“Is it safe to plant my bedding flowers now?”
That’s the $64,000 question being asked by gardening enthusiasts eager to get a jump on seeing their impatiens and begonias in the ground.
Depending on who you ask, you’ll get a different answer. Some pundits say May 1; others will advise you to wait until Mother’s Day – but that can vary by a week from year to year – while others cite May 15, typically the last date for a frost in Indiana.
If you ask Garry Ward, who’s been peddling bedding flowers for 40 years, he’ll say it’s probably safe to get your hands dirty now, “but pay attention to the weather. We’ve had frost here in late May.”
Ward said it’s important to know what to do in case of a frost. If plants are uncovered, it’s important to spray them down with water about a half-hour before dawn to wash away the frost.
“You’ll want to do this until the sun rises. If you let the sun melt the frost, the plant will get scorched. If this doesn’t kill the plant, it can damage the foliage or the bloom. If you know it’s going to frost, you can cover your plants, but don’t ever use plastic,” said Ward, who co-owns McGammon’s Irish Market with his fiancee, Mary Jane Key, a chemotherapy nurse at the Roudebush Veterans Affairs Medical Center.
Plastic or vinyl materials do not breathe, causing moisture to get trapped inside, gardening experts warn. If the temperature drops low enough, the increased moisture presents a greater threat to the plants. Instead, try bed sheets, which work well for covering tender flowers, large plants and shrubs. Newspaper can be used on low-growing foliage.
Ward, 59, who graduated from high school in Tavernier Fla., which is in The Keys, opened his first garden center and vegetable stand at the corner of Cold Spring and Lafayette roads on Indy’s Northwestside when he was 19. From there he became a reserve with the Indianapolis Police Department before joining the Air Force and subsequently becoming a police officer in Dayton, Ohio, where he annually operated a garden shop during the summer and sold Christmas trees to supplement his income. He was an award-winning landscaper in Cincinnati, where his garden center was voted the city’s best in 1999, 2000 and 2001.
Key, a graduate of the University of Indianapolis, retired as a registered nurse at IU Health. She was born in Missouri and has lived in Indianapolis for 52 years.
Ward moved backed to Indianapolis in 2011 and in no time was operating a garden center at U.S. 31 and Shelby Street. He operated a shop at the corner of Madison and Edgewood avenues last year, and since it was fairly successful, he decided it was time to grow his business and open McGammon’s, named in honor of his grandparents, at the corner of State Road 135 and Fry Road.
“We’ve got a regular store now; it’s a big operation. We have the finest plants in Indianapolis,” he boasted. “Our geraniums are 99 cents each, and our beautiful hanging baskets will knock your socks off!” There are also bedding flowers, vegetables and tropical plants, bushes, perennials, decorative grasses, small trees, gardening supplies and pottery products.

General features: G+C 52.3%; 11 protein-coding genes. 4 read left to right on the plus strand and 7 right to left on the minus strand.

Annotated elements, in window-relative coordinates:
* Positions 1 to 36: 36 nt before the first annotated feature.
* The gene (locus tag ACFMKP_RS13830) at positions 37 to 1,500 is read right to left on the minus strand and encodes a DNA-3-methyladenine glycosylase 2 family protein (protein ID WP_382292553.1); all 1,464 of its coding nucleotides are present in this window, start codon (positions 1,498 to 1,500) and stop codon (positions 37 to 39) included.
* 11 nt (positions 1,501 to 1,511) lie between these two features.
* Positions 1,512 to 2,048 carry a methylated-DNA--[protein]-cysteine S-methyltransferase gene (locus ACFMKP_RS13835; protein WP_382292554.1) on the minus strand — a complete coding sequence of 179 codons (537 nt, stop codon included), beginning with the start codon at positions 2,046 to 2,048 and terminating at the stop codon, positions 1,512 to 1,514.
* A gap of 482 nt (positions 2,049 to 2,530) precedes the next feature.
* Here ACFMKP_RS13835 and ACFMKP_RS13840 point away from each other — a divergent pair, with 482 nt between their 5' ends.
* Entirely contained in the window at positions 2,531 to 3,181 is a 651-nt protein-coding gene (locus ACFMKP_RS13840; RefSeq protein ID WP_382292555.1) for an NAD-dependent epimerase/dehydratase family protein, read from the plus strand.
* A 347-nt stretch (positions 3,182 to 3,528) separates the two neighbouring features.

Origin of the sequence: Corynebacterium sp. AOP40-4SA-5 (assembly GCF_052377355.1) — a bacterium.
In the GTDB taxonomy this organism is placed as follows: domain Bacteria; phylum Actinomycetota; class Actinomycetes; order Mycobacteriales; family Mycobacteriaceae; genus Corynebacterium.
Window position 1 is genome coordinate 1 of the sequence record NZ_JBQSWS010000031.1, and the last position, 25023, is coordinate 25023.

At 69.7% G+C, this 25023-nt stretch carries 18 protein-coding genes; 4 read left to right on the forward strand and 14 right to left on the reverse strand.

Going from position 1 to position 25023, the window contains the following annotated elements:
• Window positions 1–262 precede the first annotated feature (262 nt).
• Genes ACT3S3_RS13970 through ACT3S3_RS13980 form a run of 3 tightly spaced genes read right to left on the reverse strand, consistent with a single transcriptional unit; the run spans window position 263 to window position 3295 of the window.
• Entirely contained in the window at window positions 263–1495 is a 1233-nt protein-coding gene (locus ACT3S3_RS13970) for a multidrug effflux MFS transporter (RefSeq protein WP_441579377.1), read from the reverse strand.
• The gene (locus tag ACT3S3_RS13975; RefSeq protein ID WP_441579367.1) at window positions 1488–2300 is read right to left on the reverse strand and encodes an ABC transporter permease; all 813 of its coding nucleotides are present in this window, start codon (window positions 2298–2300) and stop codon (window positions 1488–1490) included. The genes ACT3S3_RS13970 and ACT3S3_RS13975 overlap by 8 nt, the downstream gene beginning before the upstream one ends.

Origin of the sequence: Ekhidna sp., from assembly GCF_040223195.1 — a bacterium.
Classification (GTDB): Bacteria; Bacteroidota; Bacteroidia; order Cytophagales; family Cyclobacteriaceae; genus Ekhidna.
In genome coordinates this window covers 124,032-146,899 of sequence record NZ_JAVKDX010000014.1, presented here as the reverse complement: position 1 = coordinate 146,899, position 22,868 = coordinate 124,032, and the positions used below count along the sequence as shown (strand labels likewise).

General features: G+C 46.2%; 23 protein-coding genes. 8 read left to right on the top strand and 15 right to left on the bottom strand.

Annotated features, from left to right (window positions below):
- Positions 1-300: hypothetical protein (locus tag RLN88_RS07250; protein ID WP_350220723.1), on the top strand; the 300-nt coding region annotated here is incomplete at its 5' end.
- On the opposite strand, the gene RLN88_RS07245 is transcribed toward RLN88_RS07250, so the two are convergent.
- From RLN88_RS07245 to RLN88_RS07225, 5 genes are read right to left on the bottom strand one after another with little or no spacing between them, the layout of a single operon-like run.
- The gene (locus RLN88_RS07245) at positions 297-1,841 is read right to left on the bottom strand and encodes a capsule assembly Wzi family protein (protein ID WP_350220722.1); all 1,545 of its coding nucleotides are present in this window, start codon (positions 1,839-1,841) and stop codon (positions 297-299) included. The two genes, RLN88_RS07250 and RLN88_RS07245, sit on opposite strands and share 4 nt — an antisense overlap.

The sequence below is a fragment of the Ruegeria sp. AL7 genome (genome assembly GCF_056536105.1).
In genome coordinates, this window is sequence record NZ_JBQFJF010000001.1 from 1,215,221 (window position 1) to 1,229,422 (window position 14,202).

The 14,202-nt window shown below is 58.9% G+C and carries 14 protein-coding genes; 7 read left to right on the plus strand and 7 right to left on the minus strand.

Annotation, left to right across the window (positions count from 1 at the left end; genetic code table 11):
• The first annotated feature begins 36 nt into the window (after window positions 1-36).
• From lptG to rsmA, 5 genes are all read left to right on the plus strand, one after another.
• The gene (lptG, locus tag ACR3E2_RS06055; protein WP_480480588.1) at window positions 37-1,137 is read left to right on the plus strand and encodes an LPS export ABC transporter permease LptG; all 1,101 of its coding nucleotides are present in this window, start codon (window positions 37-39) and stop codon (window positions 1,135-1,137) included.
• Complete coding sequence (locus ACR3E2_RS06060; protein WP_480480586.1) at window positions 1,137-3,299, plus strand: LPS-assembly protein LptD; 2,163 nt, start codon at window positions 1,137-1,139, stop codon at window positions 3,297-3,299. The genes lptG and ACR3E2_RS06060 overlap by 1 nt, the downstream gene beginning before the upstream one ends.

If you are looking for something else, call 885-8787; they’ll probably have it. Hours are 8 a.m.-8 p.m. Monday through Saturday and 9 a.m.-5 p.m. Sunday.
Ward’s hoping for a big May. “If you don’t make it in May, you’re done. Sales drop off by 30 percent in June and even more in July.”
He gets his merchandise from local growers and ones in West Virginia, Ohio, Michigan and Illinois.
If everything works out and Ward and his fiancee renew their lease next year, they hope to stay open year-round while expanding their product line to include some items from Ireland, bird seed, dog food, etc. There might even be a cafe.
While the sales aspect of Ward’s job isn’t all that difficult, the landscaping part is back-breaking. “It’s hard work, and it takes me several days to recover from a job, but I have to get down in the dirt to show my employees how to do it. I have to oversee everything if it’s going to turn out right.
“Everybody wants their yards to pop – they want an eye-catching feature,” Ward said. “We do that with our overall design, color schemes, waterfalls and decorative walls. The average cost for one of our projects is $5,000, but I pay my employees well, and materials are expensive.”
Outdoor kitchens, of which he does about three a year, are growing in popularity and can cost between $20,000 and $30,000, even more. “But people love them,” said Ward, who once built a $50,000 playground – complete with a Jungle Gym – for a man’s 7-year old son.
Ward said he doesn’t feel too much competition from the big-box stores. “We pride ourselves on quality and customer service. I’m always giving customers free advice when it comes to landscaping.”